Operation Rice Bowl is part of our community's Lenten observance to help Catholic Relief Services to assist those in the global community. We encourage you take a Rice Bowl home.
— You might have noticed two sheds located in the school parking lot. They are here for us to donate used clean clothing, shoes, sneakers, belts, purses, linens, pillowcases, blankets, curtains, and stuffed animals. The St. Pauly Company sells and distributes the clothing all over the world for mere pennies on the pound in large quantities, and the company gives back a donation to St. Stephen’s every month for the items donated. Please put your items in a bag and place it in the chute on the shed. There is a box on the side of the shed for donations slips. Please feel free to take one and fill it out for yourself each time you make a donation.
— To help you to know your Catholic
Faith better, we have been making available in the front foyer of the Church books and CDs that are both interesting and informative — and inexpensive. Here are some of the latest CDs available for your purchase:
The Treasure of Our Soul: The Apostles’ Creed by Scott Hahn; Love, Sacrifice,and Trust by Fr. Mike Schmitz; Chaplet of Divine Mercy in Song by Vicki Kueppers, Who Am I to Judge by Edward
Sri; Religionless Spirituality: Why We Need the
Church by Tim Gray; Building Your Life on Rock by Ralph Martin; Put Not Your Trust in Princes by Christopher Check; and The Ultimate Goal: Why I Left Pro Soccer to Answer God’s Call by Sr. Raffaella Cavallin.
There are also some valuable Q and A books (Catholic
Replies 1 and 2) to answer any questions you have.
The Power of the Holy Spirit
For three years prior to His Ascension into Heaven, Jesus had been trying to educate the Apostles about the Kingdom of God and what their role would be in spreading that Kingdom. But it wasn’t until the Holy Spirit descended upon the Apostles on Pentecost that they finally began to understand what the Lord had been telling them.
The Spirit not only gave them the gifts of wisdom, understanding, and knowledge, He also gave them the gift of fortitude or courage that would be essential if they were to survive the coming persecution. James was murdered in Jerusalem in the year 42, Peter and Paul were executed in Rome around the years 65 to 67, and the other Apostles, with the exception of John, were also brutally killed.
All they had to say to escape death was that Jesus was not God, that He had not risen from the dead, and that their whole mission was a lie. But they persevered in the face of terrible persecution because they knew Jesus had risen and that they, too, would one day rise from the dead and spend an eternity of joy with Him in Heaven.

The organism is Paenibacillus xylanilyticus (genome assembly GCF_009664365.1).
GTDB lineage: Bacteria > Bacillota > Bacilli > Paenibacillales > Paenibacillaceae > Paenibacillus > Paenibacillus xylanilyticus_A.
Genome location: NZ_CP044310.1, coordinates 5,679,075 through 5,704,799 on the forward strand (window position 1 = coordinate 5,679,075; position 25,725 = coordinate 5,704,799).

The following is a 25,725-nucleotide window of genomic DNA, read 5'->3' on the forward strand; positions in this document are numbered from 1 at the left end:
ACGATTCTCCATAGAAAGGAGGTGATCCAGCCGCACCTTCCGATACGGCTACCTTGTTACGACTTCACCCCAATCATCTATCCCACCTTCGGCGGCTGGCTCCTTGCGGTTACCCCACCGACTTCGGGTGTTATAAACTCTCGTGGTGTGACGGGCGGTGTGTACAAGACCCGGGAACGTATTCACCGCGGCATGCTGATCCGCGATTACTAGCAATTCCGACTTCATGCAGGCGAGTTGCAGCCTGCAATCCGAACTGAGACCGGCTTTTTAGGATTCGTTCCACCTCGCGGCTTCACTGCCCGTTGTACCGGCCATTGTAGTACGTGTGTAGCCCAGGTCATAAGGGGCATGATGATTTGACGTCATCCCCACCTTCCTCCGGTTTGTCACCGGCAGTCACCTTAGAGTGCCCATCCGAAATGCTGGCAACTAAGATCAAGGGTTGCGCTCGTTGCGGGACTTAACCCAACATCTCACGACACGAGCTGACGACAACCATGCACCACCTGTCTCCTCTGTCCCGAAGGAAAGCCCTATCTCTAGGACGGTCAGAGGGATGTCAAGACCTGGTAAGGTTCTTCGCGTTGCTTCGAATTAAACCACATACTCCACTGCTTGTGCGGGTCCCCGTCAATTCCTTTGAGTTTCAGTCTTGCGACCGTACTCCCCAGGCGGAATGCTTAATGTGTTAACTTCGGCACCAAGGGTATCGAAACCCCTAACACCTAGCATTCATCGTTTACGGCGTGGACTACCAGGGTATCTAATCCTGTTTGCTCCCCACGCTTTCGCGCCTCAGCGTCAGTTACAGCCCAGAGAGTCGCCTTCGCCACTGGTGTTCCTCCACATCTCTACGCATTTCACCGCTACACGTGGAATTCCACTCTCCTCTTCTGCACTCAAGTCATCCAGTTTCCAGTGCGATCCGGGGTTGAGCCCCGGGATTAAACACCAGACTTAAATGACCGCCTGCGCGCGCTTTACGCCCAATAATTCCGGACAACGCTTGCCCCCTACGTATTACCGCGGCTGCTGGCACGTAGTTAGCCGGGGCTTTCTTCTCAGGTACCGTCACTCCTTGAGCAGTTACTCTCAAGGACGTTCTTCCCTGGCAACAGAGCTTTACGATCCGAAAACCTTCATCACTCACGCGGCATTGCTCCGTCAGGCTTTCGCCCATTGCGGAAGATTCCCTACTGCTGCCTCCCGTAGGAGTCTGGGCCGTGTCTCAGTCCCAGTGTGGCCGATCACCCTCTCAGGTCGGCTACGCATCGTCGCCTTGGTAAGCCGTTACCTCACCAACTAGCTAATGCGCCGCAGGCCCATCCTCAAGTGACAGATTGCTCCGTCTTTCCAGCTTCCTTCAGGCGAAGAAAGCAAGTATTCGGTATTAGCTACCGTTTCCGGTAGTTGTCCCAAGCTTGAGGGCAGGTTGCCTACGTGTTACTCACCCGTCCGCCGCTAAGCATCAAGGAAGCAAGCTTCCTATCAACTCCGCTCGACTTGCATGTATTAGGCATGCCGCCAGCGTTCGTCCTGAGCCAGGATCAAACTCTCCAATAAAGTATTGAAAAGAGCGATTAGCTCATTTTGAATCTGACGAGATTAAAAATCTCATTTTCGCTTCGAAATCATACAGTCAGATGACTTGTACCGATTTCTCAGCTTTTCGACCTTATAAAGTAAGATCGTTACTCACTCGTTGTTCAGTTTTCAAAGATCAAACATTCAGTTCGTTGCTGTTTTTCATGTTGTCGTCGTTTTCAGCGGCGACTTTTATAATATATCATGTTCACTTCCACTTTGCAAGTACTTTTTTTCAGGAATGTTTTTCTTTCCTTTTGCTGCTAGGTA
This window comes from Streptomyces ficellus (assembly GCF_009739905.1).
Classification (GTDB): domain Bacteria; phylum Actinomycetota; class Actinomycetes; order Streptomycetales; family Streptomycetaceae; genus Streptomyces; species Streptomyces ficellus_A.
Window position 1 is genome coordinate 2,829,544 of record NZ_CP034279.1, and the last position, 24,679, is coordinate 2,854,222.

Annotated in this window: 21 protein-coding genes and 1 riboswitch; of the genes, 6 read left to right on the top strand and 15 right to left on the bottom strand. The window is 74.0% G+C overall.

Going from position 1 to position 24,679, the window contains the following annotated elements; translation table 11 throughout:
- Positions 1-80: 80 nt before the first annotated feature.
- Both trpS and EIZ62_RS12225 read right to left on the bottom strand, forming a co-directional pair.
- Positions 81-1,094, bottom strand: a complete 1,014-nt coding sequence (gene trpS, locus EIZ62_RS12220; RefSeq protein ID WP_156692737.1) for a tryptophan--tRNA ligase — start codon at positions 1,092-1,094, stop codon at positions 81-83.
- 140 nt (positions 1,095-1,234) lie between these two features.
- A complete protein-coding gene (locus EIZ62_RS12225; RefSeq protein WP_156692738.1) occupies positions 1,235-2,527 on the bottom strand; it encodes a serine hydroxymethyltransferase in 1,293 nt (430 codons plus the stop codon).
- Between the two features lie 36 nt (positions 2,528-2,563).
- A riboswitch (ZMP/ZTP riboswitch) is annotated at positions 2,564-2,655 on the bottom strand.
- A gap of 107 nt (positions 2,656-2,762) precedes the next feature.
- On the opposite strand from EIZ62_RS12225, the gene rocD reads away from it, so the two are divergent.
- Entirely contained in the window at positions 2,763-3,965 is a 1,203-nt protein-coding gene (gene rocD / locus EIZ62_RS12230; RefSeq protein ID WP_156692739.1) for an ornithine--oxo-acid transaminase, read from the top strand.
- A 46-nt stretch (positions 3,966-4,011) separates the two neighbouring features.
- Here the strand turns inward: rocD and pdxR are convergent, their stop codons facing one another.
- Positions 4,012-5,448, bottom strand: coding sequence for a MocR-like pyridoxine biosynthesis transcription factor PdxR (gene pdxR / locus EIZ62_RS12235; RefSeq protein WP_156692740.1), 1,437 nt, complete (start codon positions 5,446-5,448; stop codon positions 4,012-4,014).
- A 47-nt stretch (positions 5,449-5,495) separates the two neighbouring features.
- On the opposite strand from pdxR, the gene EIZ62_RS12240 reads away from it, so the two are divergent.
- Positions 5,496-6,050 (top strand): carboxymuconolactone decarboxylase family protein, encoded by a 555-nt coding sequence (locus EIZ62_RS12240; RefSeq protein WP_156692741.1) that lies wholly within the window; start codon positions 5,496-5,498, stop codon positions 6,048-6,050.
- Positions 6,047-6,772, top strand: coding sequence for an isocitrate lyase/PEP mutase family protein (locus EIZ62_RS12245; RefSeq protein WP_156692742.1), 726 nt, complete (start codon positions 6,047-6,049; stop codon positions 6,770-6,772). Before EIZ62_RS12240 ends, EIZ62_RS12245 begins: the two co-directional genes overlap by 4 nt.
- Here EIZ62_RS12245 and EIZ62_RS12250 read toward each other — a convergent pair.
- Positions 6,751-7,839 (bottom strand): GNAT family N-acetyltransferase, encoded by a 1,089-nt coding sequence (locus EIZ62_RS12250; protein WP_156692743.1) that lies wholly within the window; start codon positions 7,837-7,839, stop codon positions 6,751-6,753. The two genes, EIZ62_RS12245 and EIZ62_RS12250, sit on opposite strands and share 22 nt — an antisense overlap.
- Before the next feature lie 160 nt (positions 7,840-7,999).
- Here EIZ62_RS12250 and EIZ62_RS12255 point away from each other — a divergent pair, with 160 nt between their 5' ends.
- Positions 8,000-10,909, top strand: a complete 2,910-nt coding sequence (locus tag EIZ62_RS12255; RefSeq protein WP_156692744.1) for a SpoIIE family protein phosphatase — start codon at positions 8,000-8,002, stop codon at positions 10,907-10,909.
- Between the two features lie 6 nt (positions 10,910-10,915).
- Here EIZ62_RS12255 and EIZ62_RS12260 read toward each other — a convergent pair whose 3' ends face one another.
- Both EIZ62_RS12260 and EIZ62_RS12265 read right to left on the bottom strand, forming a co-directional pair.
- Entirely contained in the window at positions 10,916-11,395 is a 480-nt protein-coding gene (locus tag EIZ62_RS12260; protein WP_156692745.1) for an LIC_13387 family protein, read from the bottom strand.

Fast forward 2,000 years and we find thousands of our fellow Christians giving up their lives rather than renounce Jesus. Would you be willing to die for Jesus if confronted by enemies of our Faith? Or would you be willing to live for Jesus in a culture that is hostile to our beliefs?
Only the naïve can think that we will not soon face such a crisis in our lives. Will you be like St. Peter and deny even knowing Jesus, or will you proudly say that He is your friend and that you will never turn your back on Him? To do this, you must rely on the power of the Holy Spirit.
The Third Fatima Apparition (Part III)
When Our Lady appeared to the three children on September 13th, an estimated 25,000 people were present, the largest crowd since the appearances began on May 13th. The children had difficulty getting through the crowd because so many of them were seeking Our Lady’s help.
When the Blessed Virgin arrived at the Covada Iria, she insisted again that the children pray the rosary for an end to World War I, which concluded a year later. This should be a reminder to us of the power of prayer to end the wars in our own time.
The Virgin also foretold some of the appearance in October. She said that Our Lord would come at that time, that she herself would appear as Our Lady of Sorrows and Our Lady of Mount Carmel, and that St. Joseph would appear with the Child Jesus to bless the world.
After praising the children for their sacrifices, the Lady cautioned them to modify the penance of tying a piece of rope around their waists, saying that God only wanted them to “wear it during the daytime.” This practice had caused the children much suffering, either because the rope was too rough or was tied too tightly, and God wanted them to have some relief during the night. Imagine little children offering this kind of sacrifice for sinners!
Among the crowd that day were many priests who would later give testimony that contributed to the official approval of the apparitions in 1930.